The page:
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Message Posted: Wed, 18 Apr 2001 @ 20:03:01 GMT
From the MVS persepctive, you can implement some controls on your MVS side to address this problem.
What you can do is assign your production workload to a certain set of job classes. You could then assign your users to use different job classes in order to do work against Teradata. Each job class can be assigned one to many job initiators (i.e. concurrent threads), allowing concurrent activity for work within the job class. The number of initiators assigned to a job class can dynamically change based on a time schedule (or possibly by an event). Therefore, you could limit (or eliminate) the number of initiators available while your batch processes are running. The jobs submitted by your users will simply sit in the job class queue until an initiator becomes available.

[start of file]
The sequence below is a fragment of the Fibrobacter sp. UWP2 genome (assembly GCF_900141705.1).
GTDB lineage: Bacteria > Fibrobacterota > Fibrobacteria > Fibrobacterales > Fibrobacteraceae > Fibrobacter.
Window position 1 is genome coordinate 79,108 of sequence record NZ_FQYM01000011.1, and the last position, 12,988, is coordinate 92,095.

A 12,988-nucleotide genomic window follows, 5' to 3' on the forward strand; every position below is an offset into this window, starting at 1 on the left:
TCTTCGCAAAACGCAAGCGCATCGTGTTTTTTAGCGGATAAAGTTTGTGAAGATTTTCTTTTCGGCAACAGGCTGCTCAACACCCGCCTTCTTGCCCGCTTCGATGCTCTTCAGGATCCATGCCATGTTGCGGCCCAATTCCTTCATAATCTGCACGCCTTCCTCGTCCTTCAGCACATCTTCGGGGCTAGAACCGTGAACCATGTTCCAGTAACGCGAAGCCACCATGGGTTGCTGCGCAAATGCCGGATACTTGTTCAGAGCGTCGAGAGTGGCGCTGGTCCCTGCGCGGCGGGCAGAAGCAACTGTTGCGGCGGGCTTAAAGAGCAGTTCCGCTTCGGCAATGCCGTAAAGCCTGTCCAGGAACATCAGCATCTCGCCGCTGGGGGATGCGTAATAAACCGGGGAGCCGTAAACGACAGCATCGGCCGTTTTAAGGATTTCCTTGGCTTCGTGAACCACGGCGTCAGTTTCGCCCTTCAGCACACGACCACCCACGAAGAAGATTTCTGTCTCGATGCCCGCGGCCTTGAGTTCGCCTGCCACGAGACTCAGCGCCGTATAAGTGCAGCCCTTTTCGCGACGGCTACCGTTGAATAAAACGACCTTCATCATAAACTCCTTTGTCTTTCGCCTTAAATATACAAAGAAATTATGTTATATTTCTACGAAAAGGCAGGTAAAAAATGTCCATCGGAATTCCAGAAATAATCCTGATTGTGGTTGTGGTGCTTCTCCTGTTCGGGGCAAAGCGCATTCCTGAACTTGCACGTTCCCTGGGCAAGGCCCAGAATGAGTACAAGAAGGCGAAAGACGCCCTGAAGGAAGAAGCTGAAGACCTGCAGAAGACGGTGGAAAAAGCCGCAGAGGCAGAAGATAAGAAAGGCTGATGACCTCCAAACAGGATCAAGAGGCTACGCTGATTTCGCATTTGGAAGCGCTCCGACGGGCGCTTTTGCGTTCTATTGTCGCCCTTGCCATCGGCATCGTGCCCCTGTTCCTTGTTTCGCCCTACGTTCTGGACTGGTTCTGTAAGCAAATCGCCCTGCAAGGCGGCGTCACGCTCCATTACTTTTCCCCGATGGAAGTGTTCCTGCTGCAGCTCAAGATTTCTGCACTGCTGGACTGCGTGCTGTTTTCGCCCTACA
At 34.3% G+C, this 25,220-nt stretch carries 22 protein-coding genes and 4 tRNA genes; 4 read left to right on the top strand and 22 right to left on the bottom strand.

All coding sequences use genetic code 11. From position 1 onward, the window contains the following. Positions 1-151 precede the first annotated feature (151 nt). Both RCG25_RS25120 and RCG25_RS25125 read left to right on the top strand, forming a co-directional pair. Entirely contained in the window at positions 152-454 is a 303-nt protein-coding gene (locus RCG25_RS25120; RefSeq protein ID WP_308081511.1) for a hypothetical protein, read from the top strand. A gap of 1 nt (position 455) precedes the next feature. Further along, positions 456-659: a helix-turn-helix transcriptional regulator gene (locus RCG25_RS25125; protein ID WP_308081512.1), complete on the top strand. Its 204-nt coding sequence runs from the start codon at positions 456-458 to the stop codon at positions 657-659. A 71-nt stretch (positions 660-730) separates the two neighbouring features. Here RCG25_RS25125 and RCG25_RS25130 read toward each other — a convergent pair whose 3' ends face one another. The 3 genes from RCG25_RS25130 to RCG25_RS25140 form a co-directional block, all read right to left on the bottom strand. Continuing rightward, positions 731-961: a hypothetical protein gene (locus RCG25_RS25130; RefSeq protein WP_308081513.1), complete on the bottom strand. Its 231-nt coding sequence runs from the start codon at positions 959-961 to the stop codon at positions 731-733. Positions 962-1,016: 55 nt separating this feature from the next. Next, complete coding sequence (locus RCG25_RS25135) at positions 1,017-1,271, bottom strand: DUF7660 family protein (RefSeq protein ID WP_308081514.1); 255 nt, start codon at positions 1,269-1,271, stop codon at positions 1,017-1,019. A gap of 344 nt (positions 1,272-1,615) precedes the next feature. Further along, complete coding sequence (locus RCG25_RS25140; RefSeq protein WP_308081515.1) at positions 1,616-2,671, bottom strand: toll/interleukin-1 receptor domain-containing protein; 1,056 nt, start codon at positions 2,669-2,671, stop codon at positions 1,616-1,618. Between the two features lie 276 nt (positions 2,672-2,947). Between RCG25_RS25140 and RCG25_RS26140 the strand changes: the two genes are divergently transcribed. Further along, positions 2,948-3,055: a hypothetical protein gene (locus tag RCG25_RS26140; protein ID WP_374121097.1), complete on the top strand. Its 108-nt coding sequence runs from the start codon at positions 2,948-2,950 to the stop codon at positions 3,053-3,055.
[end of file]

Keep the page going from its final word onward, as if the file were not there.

I have implemented this used successfully in the past with a mainframe customer. This would eliminate mainframe contention for the number of load utilities and also gives you a good deal of control on the mainframe workload. However, it sometimes only takes one badly written query to cause problems for a batch cycle. For that, you really need to start to look at other workload management techniques like Priority Scheduler.
Hope this helps!
Thomas F. Stanek
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